Showing posts from December, 2015

A Brief History of the Internet in Northern Virginia

Earlier today I happened to see a short piece from the Bloomberg Businessweek "The Year Ahead: 2016" issue, titled The Best Places to Build Data Centers . The text said the following: Cloud leaders including, Microsoft, Google, IBM, and upstart DigitalOcean are spending tens of billions of dollars to construct massive data centers around the world. Microsoft alone puts its total bill at $15 billion. There are two main reasons for the expansion: First, the companies have to set up more servers near the biggest centers of Internet traffic growth. Second, they increasingly have to wrestle with national data-privacy laws and customer preferences, either by storing data in a user’s home country, or, in some cases, avoiding doing just that. The article featured several maps, including the one at left. It notes data centers in "Virginia" because "the Beltway has massive data needs." That may be true, but it does not do justice to the history of t

Domain Creep? Maybe Not.

I just read a very interesting article by Sydney Freedberg titled  DoD CIO Says Spectrum May Become Warfighting Domain . That basically summarizes what you need to know, but here's a bit more from the article: Pentagon officials are drafting new policy that would officially recognize the electromagnetic spectrum as a “domain” of warfare, joining land, sea, air, space, and cyberspace, Breaking Defense has learned.  The designation would mark the biggest shift in Defense Department doctrine since cyberspace became a domain in 2006. With jamming, spoofing, radio, and radar all covered under the new concept, it could potentially bring new funding and clear focus to an area long afflicted by shortfalls and stovepipes. The new electromagnetic spectrum domain would be separate from cyberspace, although there’s considerable overlap between the two...  But the consensus among officials and experts seems to be that the electromagnetic spectrum world — long divided between electroni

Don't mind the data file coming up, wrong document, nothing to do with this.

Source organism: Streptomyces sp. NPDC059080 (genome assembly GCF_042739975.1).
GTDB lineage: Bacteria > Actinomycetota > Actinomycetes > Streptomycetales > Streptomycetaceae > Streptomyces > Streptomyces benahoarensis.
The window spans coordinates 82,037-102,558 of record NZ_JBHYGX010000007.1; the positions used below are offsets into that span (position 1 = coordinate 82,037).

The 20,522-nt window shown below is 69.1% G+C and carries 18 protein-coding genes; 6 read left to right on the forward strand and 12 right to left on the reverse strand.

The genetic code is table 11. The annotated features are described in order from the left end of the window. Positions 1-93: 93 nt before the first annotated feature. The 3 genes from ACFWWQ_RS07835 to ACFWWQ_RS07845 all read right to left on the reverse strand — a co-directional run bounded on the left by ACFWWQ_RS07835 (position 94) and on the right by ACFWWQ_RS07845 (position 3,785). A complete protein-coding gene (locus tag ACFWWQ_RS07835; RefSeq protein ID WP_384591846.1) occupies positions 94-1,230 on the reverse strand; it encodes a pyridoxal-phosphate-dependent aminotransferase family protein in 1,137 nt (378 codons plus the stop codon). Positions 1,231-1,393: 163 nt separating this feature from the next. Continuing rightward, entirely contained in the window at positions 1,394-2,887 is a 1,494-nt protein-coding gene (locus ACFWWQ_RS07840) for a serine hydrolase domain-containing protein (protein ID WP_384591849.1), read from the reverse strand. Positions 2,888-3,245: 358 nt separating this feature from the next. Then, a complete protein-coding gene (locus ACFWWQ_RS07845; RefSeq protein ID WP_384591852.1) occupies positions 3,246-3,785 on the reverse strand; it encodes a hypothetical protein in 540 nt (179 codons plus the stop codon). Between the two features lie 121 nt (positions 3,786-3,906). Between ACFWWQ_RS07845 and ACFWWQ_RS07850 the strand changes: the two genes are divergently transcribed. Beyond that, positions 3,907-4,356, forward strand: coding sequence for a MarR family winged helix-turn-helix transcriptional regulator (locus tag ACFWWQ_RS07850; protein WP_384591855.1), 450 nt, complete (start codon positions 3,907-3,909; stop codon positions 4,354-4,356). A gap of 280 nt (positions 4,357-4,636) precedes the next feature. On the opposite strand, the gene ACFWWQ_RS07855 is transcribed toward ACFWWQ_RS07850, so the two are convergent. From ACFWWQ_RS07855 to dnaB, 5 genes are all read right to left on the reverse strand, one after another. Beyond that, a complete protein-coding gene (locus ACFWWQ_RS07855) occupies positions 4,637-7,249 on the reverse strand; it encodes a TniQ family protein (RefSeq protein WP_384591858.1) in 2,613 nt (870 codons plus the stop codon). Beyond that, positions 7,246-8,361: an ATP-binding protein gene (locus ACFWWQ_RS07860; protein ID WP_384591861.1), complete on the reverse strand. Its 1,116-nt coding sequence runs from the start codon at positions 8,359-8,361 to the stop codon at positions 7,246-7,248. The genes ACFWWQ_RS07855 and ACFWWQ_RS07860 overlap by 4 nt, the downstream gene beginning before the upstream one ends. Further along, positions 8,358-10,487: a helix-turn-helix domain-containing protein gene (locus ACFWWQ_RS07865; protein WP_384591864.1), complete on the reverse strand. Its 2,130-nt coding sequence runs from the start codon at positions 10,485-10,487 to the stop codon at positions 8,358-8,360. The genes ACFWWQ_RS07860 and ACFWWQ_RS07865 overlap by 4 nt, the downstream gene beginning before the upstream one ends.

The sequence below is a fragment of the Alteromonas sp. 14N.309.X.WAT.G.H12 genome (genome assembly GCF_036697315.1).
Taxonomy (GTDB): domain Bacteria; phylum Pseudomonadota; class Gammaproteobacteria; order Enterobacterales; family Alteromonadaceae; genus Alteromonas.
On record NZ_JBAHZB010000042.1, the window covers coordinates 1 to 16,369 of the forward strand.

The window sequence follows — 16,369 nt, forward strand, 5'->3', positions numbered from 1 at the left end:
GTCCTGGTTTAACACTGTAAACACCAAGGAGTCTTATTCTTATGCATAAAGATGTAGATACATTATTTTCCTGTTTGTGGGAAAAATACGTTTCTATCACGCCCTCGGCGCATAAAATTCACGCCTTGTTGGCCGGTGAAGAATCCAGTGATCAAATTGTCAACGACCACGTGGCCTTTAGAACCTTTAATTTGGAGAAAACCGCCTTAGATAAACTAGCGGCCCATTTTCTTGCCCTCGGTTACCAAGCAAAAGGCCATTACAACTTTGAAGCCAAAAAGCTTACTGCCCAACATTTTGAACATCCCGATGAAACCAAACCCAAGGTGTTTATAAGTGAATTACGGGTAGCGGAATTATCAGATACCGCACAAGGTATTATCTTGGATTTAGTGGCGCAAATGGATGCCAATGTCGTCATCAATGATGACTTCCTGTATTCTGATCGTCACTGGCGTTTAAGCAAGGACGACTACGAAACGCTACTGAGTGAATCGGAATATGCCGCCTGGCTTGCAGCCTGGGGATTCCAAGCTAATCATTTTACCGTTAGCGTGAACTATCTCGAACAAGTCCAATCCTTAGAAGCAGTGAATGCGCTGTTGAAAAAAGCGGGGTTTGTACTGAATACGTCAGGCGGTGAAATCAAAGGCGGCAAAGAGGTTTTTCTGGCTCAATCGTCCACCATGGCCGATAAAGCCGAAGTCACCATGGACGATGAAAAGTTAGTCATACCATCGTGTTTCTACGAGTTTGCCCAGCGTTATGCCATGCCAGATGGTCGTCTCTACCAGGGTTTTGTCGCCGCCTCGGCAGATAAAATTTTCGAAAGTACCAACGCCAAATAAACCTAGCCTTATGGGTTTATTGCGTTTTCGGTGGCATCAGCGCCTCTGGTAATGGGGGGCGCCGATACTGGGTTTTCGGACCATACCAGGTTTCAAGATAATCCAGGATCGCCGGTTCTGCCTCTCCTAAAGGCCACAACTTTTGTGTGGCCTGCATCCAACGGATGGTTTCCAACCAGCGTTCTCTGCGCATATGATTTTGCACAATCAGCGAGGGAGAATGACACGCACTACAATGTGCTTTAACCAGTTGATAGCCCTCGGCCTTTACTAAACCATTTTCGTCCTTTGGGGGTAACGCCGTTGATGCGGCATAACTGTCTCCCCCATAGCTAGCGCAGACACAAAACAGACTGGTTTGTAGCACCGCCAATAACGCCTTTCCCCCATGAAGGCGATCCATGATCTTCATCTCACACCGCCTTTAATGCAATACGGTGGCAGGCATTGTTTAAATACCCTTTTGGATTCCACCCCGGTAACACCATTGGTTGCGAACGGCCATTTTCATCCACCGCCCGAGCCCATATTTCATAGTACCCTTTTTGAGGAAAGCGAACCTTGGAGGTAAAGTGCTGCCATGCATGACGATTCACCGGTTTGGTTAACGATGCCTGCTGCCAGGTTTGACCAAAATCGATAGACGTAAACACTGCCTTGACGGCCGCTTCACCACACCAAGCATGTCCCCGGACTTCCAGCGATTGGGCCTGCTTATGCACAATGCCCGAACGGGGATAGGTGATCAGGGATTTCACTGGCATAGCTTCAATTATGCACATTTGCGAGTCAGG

Not So Fast! Boyd OODA Looping Is More Than Speed

The name "John Boyd" and the term "OODA Loop" are probably familiar to many of the readers of this blog. I've mentioned one or the other in 2006 , 2007 , 2009 ( twice ), and 2014 . Boyd was a fighter pilot in the Korean war and revolutionized thinking on topics like fighter design and military strategy. His OODA loop -- an acronym for Observe, Orient, Decide, Act -- is the contribution that escaped from the military sphere into other fields of thought. In a world that has finally realized prevention eventually fails , the need for a different strategy is being appreciated. I've noticed an increasing number of vendors invoke Boyd and his OODA loop as an answer. Unfortunately, they fixate on the idea of "speed." They believe that victory over an adversary results from operating one's OODA loop faster than an opponent. In short, if we do something faster than the adversary, we win and they lose. While there is some value to this approach, it